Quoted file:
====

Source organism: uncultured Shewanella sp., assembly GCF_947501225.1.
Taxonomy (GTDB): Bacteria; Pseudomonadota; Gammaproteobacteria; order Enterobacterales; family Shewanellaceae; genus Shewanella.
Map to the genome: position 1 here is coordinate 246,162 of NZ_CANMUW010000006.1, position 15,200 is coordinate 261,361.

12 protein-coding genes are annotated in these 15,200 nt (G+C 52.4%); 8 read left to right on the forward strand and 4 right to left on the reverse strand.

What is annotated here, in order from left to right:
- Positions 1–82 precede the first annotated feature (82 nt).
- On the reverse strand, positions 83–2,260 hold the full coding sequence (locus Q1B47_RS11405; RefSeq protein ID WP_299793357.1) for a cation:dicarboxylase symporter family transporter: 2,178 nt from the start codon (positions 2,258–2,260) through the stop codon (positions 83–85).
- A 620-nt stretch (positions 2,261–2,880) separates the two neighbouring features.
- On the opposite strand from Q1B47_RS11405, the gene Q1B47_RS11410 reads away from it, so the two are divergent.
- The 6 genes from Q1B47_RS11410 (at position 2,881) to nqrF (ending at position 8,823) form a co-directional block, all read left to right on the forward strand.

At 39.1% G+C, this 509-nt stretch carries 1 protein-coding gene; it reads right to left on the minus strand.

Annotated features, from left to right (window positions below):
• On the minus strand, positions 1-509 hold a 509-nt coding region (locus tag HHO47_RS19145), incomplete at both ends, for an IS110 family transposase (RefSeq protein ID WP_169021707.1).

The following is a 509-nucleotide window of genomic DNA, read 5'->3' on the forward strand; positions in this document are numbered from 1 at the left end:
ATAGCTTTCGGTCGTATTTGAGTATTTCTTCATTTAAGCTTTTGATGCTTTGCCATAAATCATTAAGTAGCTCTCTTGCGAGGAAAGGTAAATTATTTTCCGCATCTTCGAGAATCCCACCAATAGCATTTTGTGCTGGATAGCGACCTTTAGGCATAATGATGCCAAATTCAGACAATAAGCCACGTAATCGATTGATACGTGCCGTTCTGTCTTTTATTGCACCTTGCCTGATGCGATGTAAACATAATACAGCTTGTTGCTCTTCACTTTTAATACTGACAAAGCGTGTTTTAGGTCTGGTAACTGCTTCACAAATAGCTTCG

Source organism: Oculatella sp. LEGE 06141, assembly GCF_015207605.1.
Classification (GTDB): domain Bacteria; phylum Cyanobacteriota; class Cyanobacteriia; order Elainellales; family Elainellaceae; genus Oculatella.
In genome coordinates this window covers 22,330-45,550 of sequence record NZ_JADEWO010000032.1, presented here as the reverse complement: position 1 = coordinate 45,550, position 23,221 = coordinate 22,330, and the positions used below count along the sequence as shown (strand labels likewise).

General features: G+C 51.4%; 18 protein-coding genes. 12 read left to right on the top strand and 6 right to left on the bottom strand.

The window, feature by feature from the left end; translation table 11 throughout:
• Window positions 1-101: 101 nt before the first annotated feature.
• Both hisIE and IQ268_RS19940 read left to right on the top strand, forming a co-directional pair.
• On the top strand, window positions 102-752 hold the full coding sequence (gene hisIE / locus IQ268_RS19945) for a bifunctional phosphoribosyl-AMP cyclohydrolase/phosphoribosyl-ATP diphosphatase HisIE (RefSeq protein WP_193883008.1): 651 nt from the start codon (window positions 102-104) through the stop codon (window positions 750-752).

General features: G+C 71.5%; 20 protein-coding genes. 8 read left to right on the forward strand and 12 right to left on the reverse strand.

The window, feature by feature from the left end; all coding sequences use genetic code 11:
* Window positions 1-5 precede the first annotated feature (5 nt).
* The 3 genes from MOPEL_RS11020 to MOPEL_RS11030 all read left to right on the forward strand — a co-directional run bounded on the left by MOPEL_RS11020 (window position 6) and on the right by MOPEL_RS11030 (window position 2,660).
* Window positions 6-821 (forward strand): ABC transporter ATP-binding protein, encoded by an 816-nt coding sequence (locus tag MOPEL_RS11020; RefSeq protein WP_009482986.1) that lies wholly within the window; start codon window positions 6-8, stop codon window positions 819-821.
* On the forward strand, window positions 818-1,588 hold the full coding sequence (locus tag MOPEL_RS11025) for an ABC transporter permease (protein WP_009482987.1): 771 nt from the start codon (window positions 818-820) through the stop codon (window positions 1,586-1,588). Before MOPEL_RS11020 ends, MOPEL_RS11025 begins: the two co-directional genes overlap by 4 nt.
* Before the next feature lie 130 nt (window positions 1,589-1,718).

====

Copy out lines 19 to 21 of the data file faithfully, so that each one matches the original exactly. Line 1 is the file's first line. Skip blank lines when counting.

General features: G+C 51.4%; 18 protein-coding genes. 12 read left to right on the top strand and 6 right to left on the bottom strand.

The window, feature by feature from the left end; translation table 11 throughout:
• Window positions 1-101: 101 nt before the first annotated feature.